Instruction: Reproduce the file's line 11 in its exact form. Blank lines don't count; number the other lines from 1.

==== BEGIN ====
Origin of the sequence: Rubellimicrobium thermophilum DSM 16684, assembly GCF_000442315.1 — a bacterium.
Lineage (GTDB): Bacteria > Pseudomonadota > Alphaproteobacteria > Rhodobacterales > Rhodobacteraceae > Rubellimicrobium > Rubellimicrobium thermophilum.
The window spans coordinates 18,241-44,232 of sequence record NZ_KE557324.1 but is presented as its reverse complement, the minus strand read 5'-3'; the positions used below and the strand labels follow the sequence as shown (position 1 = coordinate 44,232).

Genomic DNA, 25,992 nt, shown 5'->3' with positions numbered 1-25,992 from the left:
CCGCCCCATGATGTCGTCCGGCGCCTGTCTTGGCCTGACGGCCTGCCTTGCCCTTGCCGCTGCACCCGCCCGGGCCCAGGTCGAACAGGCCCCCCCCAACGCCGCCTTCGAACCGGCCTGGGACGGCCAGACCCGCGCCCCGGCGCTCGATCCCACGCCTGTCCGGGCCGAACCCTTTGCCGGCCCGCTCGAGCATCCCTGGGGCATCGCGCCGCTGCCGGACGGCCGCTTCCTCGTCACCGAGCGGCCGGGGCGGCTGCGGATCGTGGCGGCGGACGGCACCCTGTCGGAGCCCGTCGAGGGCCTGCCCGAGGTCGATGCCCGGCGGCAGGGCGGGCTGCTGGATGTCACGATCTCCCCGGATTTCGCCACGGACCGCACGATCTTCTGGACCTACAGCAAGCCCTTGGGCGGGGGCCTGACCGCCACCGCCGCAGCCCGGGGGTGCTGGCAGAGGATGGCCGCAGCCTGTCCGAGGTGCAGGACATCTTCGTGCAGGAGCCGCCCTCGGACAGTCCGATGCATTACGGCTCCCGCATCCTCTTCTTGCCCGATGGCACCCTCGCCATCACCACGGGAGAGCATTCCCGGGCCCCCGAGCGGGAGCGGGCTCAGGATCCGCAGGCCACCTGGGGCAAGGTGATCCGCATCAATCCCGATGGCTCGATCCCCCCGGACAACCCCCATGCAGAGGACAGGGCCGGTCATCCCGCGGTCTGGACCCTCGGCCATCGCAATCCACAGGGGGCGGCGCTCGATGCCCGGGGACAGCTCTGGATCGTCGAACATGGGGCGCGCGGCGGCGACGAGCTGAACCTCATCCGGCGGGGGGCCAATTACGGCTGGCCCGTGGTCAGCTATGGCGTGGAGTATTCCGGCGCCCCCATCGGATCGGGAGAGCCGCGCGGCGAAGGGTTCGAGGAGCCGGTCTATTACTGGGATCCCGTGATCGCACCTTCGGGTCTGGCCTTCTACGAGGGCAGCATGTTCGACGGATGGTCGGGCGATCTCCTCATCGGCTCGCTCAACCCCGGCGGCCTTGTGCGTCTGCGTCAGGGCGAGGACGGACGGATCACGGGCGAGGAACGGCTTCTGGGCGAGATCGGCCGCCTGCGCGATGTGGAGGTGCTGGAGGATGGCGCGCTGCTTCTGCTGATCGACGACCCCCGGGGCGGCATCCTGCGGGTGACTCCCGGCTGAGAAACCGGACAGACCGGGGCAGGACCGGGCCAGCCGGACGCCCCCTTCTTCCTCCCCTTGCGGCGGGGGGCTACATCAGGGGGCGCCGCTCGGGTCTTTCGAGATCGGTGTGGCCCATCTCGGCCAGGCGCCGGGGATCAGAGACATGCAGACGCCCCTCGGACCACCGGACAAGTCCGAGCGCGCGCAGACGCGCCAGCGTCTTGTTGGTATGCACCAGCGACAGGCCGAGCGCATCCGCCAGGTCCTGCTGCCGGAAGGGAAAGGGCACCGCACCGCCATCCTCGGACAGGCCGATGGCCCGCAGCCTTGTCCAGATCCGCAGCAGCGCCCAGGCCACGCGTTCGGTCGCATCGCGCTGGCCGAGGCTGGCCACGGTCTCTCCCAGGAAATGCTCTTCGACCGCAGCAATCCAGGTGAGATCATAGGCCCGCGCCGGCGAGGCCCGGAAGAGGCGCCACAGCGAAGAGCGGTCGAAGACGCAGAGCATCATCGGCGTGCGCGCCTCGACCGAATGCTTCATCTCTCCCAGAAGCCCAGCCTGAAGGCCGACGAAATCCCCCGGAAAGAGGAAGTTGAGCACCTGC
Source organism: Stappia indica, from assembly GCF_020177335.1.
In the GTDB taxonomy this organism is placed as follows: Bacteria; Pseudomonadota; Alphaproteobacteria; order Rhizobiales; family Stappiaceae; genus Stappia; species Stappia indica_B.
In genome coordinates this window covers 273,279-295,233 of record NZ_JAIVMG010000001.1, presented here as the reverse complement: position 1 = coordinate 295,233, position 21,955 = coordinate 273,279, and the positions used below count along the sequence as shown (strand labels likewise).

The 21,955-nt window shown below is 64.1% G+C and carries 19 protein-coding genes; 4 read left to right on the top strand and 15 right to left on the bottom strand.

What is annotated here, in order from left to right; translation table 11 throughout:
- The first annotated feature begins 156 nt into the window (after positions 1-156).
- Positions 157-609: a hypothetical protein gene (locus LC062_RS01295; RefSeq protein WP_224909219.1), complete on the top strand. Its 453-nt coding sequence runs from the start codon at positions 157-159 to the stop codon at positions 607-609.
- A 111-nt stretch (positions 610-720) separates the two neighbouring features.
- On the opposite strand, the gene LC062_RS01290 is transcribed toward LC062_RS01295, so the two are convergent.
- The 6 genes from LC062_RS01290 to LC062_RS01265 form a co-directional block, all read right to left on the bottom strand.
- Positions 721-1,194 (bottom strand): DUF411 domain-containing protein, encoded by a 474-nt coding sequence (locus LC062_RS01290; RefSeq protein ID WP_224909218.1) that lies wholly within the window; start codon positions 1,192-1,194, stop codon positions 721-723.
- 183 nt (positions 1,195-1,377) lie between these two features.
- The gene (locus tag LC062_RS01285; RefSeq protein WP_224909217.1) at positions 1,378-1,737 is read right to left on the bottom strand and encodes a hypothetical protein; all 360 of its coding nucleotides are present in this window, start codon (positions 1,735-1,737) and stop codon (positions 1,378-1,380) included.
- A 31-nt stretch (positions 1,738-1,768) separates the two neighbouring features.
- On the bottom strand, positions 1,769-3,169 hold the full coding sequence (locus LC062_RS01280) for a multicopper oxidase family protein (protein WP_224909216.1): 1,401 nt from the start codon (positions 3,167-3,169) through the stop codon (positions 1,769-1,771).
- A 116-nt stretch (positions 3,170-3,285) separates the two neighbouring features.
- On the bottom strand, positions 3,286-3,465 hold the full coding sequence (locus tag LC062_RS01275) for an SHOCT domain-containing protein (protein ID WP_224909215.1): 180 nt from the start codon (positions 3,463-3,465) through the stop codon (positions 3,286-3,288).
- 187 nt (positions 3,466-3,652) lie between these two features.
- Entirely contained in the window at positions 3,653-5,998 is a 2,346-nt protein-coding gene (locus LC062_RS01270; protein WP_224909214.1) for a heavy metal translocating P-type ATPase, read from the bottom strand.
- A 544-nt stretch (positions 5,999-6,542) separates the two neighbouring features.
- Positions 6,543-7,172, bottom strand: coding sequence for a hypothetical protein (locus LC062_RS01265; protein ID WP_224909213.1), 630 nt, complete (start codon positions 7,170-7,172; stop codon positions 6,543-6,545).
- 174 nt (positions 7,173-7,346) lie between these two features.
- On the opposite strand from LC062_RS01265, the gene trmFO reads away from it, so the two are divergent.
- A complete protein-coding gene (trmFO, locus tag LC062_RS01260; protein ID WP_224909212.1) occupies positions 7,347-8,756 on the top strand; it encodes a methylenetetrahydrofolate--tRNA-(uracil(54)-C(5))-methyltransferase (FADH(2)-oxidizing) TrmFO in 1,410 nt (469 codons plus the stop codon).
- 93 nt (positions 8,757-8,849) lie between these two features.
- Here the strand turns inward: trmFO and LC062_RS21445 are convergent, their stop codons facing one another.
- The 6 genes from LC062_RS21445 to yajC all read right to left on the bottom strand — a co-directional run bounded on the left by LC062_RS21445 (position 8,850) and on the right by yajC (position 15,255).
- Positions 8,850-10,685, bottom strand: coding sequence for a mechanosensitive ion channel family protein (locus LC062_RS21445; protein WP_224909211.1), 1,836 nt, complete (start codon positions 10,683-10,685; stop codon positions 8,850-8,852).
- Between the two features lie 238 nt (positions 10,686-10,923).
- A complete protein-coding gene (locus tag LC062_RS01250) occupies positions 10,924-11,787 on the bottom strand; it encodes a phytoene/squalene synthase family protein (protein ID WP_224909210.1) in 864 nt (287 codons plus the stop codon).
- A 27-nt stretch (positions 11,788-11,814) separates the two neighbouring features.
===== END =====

- The first annotated feature begins 156 nt into the window (after positions 1-156).